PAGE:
Quantum mechanics uses the word 'degenerate' in two ways: degenerate energy levels and as the low temperature ground state limit for states of matter.[6]: 437  The electron degeneracy pressure occurs in the ground state systems which are non-degenerate in energy levels. The term "degeneracy" derives from work on the specific heat of gases that pre-dates the use of the term in quantum mechanics.

In 1914 Walther Nernst described the reduction of the specific heat of gases at very low temperature as "degeneration"; he attributed this to quantum effects. In subsequent work in various papers on quantum thermodynamics by Albert Einstein, by Max Planck, and by Erwin Schrödinger, the effect at low temperatures came to be called "gas degeneracy".[13] A fully degenerate gas has no volume dependence on pressure when temperature approaches absolute zero.

Early in 1927 Enrico Fermi and separately Llewellyn Thomas developed a semi-classical model for electrons in a metal.[14][15] The model treated the electrons as a gas. Later in 1927, Arnold Sommerfeld applied the Pauli principle via Fermi-Dirac statistics to this electron gas model, computing the specific heat of metals; the result became Fermi gas model for metals. Sommerfeld called the low temperature region with quantum effects a "wholly degenerate gas".[16]

Also in 1927 Ralph H. Fowler applied Fermi's model to the puzzle of the stability of white dwarf stars. This approach was extended to relativistic models by later studies and with the work of Subrahmanyan Chandrasekhar became the accepted model for star stability.[17]

See also



  1. ^ see
  2. ^ Andrew G. Truscott, Kevin E. Strecker, William I. McAlexander, Guthrie Partridge, and Randall G. Hulet, "Observation of Fermi Pressure in a Gas of Trapped Atoms", Science, 2 March 2001
  3. ^ Fowler, R. H. (1926-12-10). "On Dense Matter". Monthly Notices of the Royal Astronomical Society. 87 (2): 114–122. Bibcode:1926MNRAS..87..114F. doi:10.1093/mnras/87.2.114. ISSN 0035-8711.
  4. ^ David., Leverington (1995). A History of Astronomy : from 1890 to the Present. London: Springer London. ISBN 1447121244. OCLC 840277483.
  5. ^ a b Neil W., Ashcroft; Mermin, N. David. (1976). Solid state physics. New York: Holt, Rinehart and Winston. pp. 39. ISBN 0030839939. OCLC 934604.
  6. ^ a b Taylor, John Robert; Zafiratos, Chris D.; Dubson, Michael Andrew (2004). Modern physics for scientists and engineers (2 ed.). Upper Saddle River, NJ: Pearson Education. ISBN 978-0-13-805715-2. OCLC 1319408575.
  7. ^ Stellar Structure and Evolution section 15.3 – R Kippenhahn & A. Weigert, 1990, 3rd printing 1994. ISBN 0-387-58013-1
  8. ^ "Chandrasekhar limit". Encyclopaedia Britannica.
  9. ^ Rotondo, Michael; Rueda, Jorge A.; Ruffini, Remo; Xue, She-Sheng (2011). "Relativistic Feynman-Metropolis-Teller theory for white dwarfs in general relativity". Physical Review D. 84 (8): 084007. arXiv:1012.0154. Bibcode:2011PhRvD..84h4007R. doi:10.1103/PhysRevD.84.084007. S2CID 119120610.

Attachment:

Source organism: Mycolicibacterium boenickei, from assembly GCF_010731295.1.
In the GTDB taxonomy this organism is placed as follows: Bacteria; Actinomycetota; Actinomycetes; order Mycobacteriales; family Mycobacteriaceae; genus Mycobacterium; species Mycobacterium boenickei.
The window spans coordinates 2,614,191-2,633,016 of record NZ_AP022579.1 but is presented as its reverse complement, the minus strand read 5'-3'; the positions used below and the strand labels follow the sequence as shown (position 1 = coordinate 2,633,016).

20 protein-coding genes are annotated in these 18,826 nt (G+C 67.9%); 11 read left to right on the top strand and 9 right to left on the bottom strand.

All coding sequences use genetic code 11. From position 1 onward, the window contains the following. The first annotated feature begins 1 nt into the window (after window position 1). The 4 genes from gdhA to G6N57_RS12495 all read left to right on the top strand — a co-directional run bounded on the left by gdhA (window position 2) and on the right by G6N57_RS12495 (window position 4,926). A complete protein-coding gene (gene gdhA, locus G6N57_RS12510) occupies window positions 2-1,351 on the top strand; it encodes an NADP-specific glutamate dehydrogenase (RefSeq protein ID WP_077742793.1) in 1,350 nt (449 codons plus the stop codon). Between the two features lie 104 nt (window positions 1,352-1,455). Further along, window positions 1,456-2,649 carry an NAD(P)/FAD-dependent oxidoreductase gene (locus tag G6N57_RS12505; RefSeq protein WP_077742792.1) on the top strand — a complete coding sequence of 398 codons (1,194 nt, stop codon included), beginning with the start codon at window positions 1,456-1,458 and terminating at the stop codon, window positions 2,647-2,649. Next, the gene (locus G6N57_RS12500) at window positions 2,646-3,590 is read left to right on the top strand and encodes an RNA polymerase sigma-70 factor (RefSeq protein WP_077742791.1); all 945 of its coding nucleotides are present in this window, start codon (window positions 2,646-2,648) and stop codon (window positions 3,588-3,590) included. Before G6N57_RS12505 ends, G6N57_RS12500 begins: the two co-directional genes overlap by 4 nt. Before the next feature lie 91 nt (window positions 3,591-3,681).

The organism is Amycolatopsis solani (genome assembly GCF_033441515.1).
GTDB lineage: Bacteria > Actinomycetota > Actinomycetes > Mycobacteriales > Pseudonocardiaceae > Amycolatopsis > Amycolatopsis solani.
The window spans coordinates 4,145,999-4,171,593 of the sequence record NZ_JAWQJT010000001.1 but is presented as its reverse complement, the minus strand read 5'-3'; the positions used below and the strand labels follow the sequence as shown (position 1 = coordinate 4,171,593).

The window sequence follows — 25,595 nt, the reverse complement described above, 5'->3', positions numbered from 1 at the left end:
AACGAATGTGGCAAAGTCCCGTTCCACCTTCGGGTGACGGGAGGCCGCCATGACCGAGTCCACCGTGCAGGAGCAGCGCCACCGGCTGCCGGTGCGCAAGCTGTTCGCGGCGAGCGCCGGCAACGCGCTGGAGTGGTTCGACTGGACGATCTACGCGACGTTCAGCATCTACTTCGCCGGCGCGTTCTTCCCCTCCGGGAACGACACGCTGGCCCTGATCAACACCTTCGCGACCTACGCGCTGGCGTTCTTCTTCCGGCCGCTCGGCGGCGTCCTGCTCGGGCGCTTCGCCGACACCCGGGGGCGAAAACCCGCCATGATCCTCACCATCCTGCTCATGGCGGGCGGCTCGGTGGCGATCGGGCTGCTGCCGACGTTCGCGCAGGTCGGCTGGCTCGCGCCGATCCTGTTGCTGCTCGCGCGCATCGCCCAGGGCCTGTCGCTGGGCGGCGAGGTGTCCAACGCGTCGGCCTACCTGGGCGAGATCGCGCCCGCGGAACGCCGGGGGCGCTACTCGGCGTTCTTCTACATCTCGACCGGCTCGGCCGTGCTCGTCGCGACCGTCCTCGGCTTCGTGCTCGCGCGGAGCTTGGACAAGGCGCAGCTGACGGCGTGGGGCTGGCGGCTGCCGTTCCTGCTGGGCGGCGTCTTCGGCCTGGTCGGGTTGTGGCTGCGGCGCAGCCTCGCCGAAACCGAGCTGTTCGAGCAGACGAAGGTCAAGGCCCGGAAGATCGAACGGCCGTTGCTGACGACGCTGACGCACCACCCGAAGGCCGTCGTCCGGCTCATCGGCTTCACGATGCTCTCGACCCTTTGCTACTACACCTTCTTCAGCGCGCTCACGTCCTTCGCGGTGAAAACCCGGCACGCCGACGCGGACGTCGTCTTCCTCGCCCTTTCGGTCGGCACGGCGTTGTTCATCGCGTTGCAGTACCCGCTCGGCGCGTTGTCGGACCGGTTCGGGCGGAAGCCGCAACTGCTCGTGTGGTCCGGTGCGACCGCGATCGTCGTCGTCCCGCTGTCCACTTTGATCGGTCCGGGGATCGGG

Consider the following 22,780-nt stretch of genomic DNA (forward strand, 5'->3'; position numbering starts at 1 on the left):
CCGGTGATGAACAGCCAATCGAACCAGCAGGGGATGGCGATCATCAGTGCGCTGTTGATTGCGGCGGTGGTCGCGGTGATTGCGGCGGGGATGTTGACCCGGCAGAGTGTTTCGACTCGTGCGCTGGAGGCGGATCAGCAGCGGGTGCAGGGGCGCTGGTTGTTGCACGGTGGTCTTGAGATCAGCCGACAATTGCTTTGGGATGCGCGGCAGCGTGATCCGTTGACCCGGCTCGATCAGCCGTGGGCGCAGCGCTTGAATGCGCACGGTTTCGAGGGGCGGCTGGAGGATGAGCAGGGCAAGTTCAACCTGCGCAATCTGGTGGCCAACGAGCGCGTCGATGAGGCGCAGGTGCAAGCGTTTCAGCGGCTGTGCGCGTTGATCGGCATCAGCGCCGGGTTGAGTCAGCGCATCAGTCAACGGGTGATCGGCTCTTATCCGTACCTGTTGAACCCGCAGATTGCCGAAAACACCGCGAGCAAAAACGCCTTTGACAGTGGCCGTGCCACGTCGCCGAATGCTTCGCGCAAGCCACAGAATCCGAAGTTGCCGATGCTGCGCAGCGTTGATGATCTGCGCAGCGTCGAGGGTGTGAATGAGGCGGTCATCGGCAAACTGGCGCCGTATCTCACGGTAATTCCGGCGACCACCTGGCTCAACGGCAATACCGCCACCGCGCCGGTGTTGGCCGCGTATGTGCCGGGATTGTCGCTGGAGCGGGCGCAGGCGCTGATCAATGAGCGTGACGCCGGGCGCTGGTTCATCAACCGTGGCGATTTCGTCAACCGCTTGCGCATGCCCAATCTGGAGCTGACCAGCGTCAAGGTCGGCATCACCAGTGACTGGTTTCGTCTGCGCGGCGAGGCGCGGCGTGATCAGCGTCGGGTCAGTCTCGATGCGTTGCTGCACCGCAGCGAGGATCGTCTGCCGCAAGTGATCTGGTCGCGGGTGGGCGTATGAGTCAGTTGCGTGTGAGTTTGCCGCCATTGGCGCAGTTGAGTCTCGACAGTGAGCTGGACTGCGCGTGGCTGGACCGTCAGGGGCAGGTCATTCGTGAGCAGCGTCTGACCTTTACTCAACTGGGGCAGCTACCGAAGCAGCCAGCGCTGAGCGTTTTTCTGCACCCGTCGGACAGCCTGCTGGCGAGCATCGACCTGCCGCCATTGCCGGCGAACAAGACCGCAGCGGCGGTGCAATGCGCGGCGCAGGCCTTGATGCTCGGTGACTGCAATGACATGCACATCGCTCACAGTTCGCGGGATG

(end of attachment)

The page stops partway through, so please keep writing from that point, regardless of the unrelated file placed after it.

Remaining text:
10. ^ Potekhin, A. Y. (2011). "The Physics of Neutron Stars". Physics-Uspekhi. 53 (12): 1235–1256. arXiv:1102.5735. Bibcode:2010PhyU...53.1235Y. doi:10.3367/UFNe.0180.201012c.1279. S2CID 119231427.
  11. ^ Annala, Eemeli; Gorda, Tyler; Kurkela, Aleksi; Nättilä, Joonas; Vuorinen, Aleksi (2020-06-01). "Evidence for quark-matter cores in massive neutron stars". Nature Physics. 16 (9): 907–910. arXiv:1903.09121. Bibcode:2020NatPh..16..907A. doi:10.1038/s41567-020-0914-9. ISSN 1745-2481.
  12. ^ Cain, Fraser (2016-07-25). "What are Quark Stars?". Universe Today. Retrieved 2021-01-15.
  13. ^ Hanle, Paul A. “The Coming of Age of Erwin Schrödinger: His Quantum Statistics of Ideal Gases.” Archive for History of Exact Sciences, vol. 17, no. 2, 1977, pp. 165–92. JSTOR, Accessed 27 July 2023.
  14. ^ Fermi, E. (1926-11-01). "Zur Quantelung des idealen einatomigen Gases" (PDF). Zeitschrift für Physik (in German). 36 (11–12): 902–912. Bibcode:1926ZPhy...36..902F. doi:10.1007/BF01400221. ISSN 0044-3328. S2CID 123334672. Archived from the original (PDF) on 2019-04-06.
  15. ^ Zannoni, Alberto (1999). "On the Quantization of the Monoatomic Ideal Gas". arXiv:cond-mat/9912229. An english translation of the original work of Enrico Fermi on the quantization of the monoatomic ideal gas, is given in this paper
  16. ^ Eckert, Michael (1987-01-01). "Propaganda in Science: Sommerfeld and the Spread of the Electron Theory of Metals". Historical Studies in the Physical and Biological Sciences. 17 (2): 191–233. doi:10.2307/27757582. ISSN 0890-9997. JSTOR 27757582.
  17. ^ Koester, D; Chanmugam, G (1990-07-01). "Physics of white dwarf stars". Reports on Progress in Physics. 53 (7): 837–915. doi:10.1088/0034-4885/53/7/001. ISSN 0034-4885. S2CID 250915046.